Medical News Today: Parabens may increase breast cancer risk in Black women

UC expert comments on implications of recent study

Black women in the United States are 39% more likely to die from breast cancer compared to white women and are more likely to develop breast cancer under the age of 40.

A recent study conducted by researchers at City of Hope in Los Angeles found that compounds called parabens, which are used as preservatives in hair and personal care products, increased the growth of a Black breast cancer cell line but did not increase growth in a white breast cancer cell line.

Xiaoting Zhang, PhD, professor and Thomas Boat Endowed Chair in the University of Cincinnati's Department of Cancer Biology, director of the Breast Cancer Research Program and member of the University of Cincinnati Cancer Center, was not involved in the study but commented on it for Medical News Today.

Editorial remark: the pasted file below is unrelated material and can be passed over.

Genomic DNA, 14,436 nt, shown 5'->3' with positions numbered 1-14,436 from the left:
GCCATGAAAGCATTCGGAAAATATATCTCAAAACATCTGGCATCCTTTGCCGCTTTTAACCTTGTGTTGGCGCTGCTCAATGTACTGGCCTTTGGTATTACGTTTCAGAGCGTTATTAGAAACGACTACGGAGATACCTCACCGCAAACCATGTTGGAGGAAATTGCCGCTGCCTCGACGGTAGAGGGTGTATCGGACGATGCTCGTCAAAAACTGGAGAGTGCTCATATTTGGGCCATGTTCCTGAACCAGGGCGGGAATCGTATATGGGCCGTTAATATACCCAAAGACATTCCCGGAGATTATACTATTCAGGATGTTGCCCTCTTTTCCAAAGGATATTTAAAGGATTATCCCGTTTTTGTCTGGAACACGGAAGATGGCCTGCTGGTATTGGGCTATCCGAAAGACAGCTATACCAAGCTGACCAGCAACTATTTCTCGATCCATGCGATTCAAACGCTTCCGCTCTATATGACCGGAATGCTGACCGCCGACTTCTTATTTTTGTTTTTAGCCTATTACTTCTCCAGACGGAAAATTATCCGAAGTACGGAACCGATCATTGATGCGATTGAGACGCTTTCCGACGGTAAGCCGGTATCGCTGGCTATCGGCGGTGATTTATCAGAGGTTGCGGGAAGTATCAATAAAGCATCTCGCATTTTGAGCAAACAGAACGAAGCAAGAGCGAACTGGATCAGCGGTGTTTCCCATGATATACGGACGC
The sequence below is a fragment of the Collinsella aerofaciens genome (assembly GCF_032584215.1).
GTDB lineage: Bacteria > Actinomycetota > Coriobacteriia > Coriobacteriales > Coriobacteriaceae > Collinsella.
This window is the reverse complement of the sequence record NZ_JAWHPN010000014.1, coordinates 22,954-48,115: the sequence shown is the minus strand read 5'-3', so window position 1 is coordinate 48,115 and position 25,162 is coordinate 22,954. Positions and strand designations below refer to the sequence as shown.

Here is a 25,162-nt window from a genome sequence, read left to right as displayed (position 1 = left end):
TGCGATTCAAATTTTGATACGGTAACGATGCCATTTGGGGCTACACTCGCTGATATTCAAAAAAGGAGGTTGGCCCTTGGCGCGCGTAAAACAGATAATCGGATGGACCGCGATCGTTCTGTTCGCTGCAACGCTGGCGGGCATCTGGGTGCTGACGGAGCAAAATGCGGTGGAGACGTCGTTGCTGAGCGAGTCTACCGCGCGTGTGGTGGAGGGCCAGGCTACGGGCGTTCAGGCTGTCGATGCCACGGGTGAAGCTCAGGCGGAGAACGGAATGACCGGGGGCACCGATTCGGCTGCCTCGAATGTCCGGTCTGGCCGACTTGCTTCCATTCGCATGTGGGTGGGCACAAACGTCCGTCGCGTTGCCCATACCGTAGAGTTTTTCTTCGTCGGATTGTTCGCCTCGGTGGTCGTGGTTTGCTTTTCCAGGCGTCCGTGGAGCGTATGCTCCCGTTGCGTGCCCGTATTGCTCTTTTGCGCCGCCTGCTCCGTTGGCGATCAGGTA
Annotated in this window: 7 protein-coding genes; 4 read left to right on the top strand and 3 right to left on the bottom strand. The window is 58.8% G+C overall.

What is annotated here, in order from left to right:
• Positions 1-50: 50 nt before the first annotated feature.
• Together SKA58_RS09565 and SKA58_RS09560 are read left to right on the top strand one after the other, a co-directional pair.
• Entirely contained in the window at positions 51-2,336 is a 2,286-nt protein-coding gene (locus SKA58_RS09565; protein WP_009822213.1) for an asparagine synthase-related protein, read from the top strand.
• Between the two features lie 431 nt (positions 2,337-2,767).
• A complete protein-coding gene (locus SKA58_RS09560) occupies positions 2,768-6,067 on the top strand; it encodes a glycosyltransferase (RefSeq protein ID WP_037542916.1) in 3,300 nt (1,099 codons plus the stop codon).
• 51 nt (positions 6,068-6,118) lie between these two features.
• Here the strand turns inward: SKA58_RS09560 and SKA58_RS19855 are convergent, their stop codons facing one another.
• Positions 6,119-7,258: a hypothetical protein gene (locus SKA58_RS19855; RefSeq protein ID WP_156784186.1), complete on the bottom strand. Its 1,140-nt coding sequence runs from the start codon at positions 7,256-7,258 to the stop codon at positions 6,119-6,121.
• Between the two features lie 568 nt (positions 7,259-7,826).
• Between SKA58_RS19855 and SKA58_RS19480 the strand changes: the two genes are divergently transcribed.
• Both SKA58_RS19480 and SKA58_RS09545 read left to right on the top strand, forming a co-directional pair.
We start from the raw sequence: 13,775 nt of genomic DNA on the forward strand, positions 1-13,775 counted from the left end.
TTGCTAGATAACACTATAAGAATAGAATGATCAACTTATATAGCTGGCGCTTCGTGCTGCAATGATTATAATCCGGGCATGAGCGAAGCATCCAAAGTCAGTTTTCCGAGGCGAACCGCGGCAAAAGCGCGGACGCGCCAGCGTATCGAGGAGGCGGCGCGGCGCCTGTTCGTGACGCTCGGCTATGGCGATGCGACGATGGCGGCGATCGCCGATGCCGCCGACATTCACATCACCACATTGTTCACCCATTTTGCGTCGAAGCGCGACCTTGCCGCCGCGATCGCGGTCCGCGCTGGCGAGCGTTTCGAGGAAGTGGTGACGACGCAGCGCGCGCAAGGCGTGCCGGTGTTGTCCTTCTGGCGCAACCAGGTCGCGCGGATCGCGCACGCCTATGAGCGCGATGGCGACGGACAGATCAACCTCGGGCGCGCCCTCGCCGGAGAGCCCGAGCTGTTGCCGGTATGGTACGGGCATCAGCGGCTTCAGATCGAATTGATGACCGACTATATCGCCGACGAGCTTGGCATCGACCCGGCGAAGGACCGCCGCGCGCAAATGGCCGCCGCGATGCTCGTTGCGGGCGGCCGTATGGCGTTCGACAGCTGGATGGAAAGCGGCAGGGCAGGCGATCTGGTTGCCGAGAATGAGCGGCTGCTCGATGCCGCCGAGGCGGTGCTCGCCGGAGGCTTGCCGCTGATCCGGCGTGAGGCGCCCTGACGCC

Zhang said the study findings were interesting and suggest that at least part of the reason why parabens affect cancer cells differently is due to genetic or epigenetic differences.

"It will be highly critical to further study its effect not only in cultured breast cancer cells but also in animal models and eventually in humans,” Zhang said.

Read the Medical News Today story.

Featured photo at top of Dr. Zhang at microscope. Photo/Andrew Higley/UC Marketing + Brand